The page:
Kubernetes 1.2 and simplifying advanced networking with Ingress

Thursday, March 31, 2016

Kubernetes 1.2 and simplifying advanced networking with Ingress

Editor’s note: This is the sixth post in a series of in-depth posts on what’s new in Kubernetes 1.2.
Ingress is currently in beta and under active development.

In Kubernetes, Services and Pods have IPs only routable by the cluster network, by default. All traffic that ends up at an edge router is either dropped or forwarded elsewhere. In Kubernetes 1.2, we’ve made improvements to the Ingress object, to simplify allowing inbound connections to reach the cluster services. It can be configured to give services externally-reachable URLs, load balance traffic, terminate SSL, offer name based virtual hosting and lots more.

Ingress controllers

Today, with containers or VMs, configuring a web server or load balancer is harder than it should be. Most web server configuration files are very similar. There are some applications that have weird little quirks that tend to throw a wrench in things, but for the most part, you can apply the same logic to them and achieve a desired result. In Kubernetes 1.2, the Ingress resource embodies this idea, and an Ingress controller is meant to handle all the quirks associated with a specific “class” of Ingress (be it a single instance of a load balancer, or a more complicated setup of frontends that provide GSLB, CDN, DDoS protection etc). An Ingress Controller is a daemon, deployed as a Kubernetes Pod, that watches the ApiServer’s /ingresses endpoint for updates to the Ingress resource. Its job is to satisfy requests for ingress.

Your Kubernetes cluster must have exactly one Ingress controller that supports TLS for the following example to work. If you’re on a cloud-provider, first check the “kube-system” namespace for an Ingress controller RC. If there isn’t one, you can deploy the nginx controller, or write your own in < 100 lines of code.

Please take a minute to look over the known limitations of existing controllers (gce, nginx).

TLS termination and HTTP load-balancing

Since the Ingress spans Services, it’s particularly suited for load balancing and centralized security configuration. If you’re familiar with the go programming language, Ingress is like net/http’s “Server” for your entire cluster. The following example shows you how to configure TLS termination. Load balancing is not optional when dealing with ingress traffic, so simply creating the object will configure a load balancer.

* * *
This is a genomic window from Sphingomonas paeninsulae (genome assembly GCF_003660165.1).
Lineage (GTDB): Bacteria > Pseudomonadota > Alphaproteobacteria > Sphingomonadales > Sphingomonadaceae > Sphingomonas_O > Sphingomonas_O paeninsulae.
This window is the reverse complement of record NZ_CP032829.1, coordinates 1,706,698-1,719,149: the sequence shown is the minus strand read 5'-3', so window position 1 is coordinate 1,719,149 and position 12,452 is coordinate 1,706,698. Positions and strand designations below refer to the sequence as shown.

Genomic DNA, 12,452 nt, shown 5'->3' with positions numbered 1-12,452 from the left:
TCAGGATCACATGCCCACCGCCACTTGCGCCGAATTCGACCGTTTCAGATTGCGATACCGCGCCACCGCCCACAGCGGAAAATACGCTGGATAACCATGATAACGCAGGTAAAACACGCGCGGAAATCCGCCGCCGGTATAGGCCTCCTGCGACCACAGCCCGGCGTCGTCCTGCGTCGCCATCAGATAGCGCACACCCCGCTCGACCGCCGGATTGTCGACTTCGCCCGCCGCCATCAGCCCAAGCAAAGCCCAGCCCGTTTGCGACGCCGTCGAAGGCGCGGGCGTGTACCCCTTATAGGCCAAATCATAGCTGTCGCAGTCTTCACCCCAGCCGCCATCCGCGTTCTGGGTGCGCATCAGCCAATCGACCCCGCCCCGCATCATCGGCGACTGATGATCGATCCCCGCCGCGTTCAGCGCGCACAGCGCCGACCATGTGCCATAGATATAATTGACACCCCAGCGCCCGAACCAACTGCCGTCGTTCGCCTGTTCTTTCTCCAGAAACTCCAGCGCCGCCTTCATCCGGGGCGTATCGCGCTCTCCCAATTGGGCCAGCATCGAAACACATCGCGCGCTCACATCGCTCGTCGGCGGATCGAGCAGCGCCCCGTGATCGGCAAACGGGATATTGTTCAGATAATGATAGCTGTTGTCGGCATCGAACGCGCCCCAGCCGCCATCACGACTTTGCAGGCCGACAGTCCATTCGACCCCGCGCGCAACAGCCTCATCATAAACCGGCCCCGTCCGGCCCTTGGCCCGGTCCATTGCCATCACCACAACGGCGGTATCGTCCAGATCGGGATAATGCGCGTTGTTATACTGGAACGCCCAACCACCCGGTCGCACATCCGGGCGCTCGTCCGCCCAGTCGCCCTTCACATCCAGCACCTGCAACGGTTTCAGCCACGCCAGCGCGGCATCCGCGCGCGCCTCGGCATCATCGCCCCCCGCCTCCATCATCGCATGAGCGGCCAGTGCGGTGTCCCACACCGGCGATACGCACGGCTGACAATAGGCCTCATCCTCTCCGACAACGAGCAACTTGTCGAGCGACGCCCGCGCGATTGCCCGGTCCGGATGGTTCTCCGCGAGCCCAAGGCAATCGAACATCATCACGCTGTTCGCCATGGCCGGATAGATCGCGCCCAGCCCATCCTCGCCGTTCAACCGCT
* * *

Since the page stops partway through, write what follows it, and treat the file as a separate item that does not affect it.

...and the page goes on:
First create a test Service. We’ll run a simple echo server for this example so you know exactly what’s going on. The source is here.

$ kubectl run echoheaders   
--image=gcr.io/google\_containers/echoserver:1.3 --port=8080  
$ kubectl expose deployment echoheaders --target-port=8080   

If you’re on a cloud-provider, make sure you can reach the Service from outside the cluster through its node port.

$ NODE_IP=$(kubectl get node `kubectl get po -l run=echoheaders 
--template '{{range .items}}{{.spec.nodeName}}{{end}}'` --template
'{{range $i, $n := .status.addresses}}{{if eq $n.type 
$ NODE_PORT=$(kubectl get svc echoheaders --template '{{range $i, $e 
:= .spec.ports}}{{$e.nodePort}}{{end}}')

This is a sanity check that things are working as expected. If the last step hangs, you might need a firewall rule.

Now lets create our TLS secret:

$ openssl req -x509 -nodes -days 365 -newkey rsa:2048 -keyout   

/tmp/tls.key -out /tmp/tls.crt -subj "/CN=echoheaders/O=echoheaders"

$ echo "  
apiVersion: v1  
kind: Secret  
  name: tls  
  tls.crt: `base64 -w 0 /tmp/tls.crt`  
  tls.key: `base64 -w 0 /tmp/tls.key`  
" | kubectl create -f   

And the Ingress:

$ echo "

apiVersion: extensions/v1beta1

kind: Ingress


  name: test



  - secretName: tls
    serviceName: echoheaders  
    servicePort: 8080  
" | kubectl create -f -  

You should get a load balanced IP soon:

$ kubectl get ing   
NAME      RULE      BACKEND            ADDRESS         AGE  
test      -         echoheaders:8080   130.X.X.X     4m  

And if you wait till the Ingress controller marks your backends as healthy, you should see requests to that IP on :80 getting redirected to :443 and terminated using the given TLS certificates.

$ curl 130.X.X.X  
\<head\>\<title\>301 Moved Permanently\</title\>\</head\>\<body bgcolor="white"\>\<center\>\<h1\>301 Moved Permanently\</h1\>\</center\>  
$ curl https://130.X.X.X -kCLIENT VALUES:client\_address= path=/  

$ curl 130.X.X.X -Lk

CLIENT VALUES:client\_address= path=/

Future work

You can read more about the Ingress API or controllers by following the links. The Ingress is still in beta, and we would love your input to grow it. You can contribute by writing controllers or evolving the API. All things related to the meaning of the word “ingress” are in scope, this includes DNS, different TLS modes, SNI, load balancing at layer 4, content caching, more algorithms, better health checks; the list goes on.

There are many ways to participate. If you’re particularly interested in Kubernetes and networking, you’ll be interested in:

And of course for more information about the project in general, go towww.kubernetes.io

Prashanth Balasubramanian, Software Engineer